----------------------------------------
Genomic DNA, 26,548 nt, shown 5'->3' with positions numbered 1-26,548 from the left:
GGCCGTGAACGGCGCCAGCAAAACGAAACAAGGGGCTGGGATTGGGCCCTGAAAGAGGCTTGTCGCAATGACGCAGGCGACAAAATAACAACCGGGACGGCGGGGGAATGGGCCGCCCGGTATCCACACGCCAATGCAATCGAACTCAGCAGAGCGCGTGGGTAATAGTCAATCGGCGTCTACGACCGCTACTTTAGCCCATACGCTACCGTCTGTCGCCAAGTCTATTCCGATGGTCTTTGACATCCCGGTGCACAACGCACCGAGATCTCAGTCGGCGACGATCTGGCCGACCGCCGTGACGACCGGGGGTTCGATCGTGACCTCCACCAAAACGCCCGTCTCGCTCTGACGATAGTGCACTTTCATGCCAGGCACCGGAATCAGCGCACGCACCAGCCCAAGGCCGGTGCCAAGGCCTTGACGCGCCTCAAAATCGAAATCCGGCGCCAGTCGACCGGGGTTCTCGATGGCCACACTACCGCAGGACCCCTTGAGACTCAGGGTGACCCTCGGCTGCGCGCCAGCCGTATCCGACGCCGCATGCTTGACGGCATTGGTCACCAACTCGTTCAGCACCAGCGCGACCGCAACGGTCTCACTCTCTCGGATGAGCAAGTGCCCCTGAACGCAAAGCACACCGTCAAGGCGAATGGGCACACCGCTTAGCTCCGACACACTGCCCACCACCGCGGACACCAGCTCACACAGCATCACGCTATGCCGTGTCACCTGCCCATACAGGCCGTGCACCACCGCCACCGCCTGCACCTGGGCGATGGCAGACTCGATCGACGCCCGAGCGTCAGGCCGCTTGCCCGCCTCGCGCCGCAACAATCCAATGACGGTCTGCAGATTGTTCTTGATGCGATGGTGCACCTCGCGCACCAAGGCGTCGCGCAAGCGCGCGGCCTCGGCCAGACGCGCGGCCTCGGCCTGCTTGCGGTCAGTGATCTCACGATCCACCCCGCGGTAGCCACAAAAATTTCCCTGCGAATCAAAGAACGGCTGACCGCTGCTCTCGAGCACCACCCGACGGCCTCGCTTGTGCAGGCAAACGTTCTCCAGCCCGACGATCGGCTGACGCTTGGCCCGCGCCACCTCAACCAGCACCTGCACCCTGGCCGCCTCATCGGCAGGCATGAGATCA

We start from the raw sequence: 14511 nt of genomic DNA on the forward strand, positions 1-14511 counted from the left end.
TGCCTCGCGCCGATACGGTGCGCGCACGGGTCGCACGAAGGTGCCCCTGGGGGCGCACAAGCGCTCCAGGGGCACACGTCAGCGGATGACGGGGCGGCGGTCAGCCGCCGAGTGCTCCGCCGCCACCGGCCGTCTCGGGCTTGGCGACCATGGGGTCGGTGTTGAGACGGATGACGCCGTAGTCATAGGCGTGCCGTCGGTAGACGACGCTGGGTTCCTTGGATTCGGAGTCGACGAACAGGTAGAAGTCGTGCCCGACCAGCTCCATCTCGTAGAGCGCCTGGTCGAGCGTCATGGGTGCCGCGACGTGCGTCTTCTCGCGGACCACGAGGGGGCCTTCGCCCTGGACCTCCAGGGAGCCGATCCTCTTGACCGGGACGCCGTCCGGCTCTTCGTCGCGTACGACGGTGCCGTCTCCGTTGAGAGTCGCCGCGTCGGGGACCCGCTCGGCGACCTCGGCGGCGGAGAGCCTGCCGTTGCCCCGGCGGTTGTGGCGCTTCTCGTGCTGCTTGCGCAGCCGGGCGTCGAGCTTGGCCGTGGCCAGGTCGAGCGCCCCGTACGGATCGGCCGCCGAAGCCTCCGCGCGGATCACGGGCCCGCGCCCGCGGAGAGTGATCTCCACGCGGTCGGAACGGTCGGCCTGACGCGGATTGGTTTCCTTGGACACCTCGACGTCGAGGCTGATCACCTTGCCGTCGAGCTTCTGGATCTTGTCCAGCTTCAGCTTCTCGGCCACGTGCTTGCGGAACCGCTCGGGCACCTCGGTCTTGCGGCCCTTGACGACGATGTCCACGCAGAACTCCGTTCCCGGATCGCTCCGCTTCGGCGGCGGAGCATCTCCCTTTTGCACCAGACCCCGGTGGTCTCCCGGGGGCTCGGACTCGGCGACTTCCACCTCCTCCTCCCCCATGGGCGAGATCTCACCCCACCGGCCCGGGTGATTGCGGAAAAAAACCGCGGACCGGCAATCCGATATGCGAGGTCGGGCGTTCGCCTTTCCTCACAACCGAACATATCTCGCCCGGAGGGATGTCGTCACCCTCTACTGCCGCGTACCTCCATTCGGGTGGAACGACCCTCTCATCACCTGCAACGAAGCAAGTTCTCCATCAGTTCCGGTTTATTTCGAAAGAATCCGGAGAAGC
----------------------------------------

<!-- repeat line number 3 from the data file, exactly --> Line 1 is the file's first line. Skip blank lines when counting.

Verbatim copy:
We start from the raw sequence: 14511 nt of genomic DNA on the forward strand, positions 1-14511 counted from the left end.